2. The fact that when my husband was being kind and plowing someone’s driveway (for free on a regular basis) an hour ago, they weren’t upset when he accidentally banged his side mirror against theirs and broke their glass. Unfortunately, his truck has those fancy very expensive telescoping mirrors and while his glass didn’t break (that would’ve been the cheap fix!), the arm did and now it’s hanging down the side of the truck by the wires. Sooooo, I’m thankful it was the passenger side and not the driver’s side while we figure out how to pay for that unexpected expense that just occurred.
  3. Yarn. All the yummy yarn. Every year once serious snow hits I suddenly want to make ALL the projects. I’ve decided to make a few cowls/snoods/neck warmers for Christmas gifts and maybe try to sell a few too.
  4. My sister. There’s nobody in life quite like a sister. We have known each other longest, irritated each other longest, loved each other longest, cheered each other on longest, and been there for each other through it all, the good, the bad, the ugly, and the downright devastating. There is no other relationship in my life quite like it, and I would not trade the one I was blessed with for anything. She’s beautiful and she rocks.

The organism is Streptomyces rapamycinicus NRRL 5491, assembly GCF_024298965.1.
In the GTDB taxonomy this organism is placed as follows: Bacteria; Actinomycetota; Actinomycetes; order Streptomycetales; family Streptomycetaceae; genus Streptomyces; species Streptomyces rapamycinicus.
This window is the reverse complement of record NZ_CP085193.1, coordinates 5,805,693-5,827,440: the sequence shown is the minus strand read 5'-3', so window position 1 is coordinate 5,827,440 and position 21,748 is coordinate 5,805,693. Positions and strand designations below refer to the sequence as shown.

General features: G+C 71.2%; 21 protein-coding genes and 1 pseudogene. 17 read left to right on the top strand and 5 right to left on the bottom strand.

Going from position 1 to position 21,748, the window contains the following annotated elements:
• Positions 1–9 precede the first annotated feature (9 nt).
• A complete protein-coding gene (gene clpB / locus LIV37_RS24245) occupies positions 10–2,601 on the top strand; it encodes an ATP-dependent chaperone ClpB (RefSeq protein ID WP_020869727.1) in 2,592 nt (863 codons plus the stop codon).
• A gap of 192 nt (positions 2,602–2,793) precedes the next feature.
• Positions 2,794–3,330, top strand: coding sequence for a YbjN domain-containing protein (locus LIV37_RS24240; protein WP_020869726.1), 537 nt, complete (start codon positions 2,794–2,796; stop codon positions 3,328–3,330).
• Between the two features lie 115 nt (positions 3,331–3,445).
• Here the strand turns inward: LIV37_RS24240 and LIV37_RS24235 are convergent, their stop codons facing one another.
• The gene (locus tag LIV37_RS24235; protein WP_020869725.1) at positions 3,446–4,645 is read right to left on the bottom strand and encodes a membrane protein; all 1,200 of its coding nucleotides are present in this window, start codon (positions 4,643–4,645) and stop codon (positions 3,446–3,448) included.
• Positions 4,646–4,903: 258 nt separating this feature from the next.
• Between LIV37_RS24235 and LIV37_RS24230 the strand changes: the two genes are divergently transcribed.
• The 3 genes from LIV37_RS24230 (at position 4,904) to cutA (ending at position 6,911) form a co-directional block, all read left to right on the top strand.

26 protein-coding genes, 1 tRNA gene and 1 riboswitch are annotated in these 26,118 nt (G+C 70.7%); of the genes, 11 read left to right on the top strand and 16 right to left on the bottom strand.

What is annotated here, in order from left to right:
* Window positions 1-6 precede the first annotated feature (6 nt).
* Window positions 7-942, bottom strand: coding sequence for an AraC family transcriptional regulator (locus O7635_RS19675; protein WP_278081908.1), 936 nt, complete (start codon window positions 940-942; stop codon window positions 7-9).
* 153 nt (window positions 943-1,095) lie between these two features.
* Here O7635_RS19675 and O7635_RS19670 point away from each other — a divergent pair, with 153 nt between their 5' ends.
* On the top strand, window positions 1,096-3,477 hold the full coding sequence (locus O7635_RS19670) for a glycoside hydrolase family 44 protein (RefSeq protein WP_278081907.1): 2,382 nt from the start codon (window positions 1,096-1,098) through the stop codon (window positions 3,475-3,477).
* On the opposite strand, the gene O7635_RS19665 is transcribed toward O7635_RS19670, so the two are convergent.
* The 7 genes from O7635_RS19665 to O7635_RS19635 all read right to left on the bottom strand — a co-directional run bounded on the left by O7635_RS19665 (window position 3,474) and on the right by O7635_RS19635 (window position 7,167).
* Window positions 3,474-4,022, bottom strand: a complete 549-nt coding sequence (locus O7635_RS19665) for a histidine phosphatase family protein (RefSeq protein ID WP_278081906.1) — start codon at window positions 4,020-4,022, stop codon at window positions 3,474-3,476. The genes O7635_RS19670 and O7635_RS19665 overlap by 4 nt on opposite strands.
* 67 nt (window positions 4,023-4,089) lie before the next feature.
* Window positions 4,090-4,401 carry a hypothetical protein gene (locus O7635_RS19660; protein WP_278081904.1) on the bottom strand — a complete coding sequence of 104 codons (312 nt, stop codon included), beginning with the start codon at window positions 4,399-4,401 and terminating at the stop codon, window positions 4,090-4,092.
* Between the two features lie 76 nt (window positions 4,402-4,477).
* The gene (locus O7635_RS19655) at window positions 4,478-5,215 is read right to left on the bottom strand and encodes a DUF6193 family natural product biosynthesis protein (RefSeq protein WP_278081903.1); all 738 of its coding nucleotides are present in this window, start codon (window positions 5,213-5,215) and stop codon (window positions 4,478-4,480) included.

5. My Baby Girl comes home tomorrow!!! Squee! (Yeah, I went there.) I am so excited to see her and hug her and hang out with her and cook with her and shop with her and … you get the idea. I. CAN’T. WAIT. I’m now crossing fingers and toes that the weather is decent, the snow stops, and the bridge is safe for crossing.

A Book or No Book? That is the Question

Do I have a book in me?

This is actually a question I’ve been pondering for a while now. I had a dream several months ago about being in a bookstore when a book caught my eye. I picked it up and saw, to my utter astonishment, that the author was yours truly. The idea of the book certainly appealed to me. It was a bit of a variation on a theme, taking, in part, something I have been doing for the last few years as a result of blogging and putting it into book form.

The dream surprised me. It caught me off guard, as I had thought about writing a book for years, but nothing had really solidified in my head as to what direction that would go or what that book may look like, other than it would be nonfiction. The dream was fairly clear in that regard.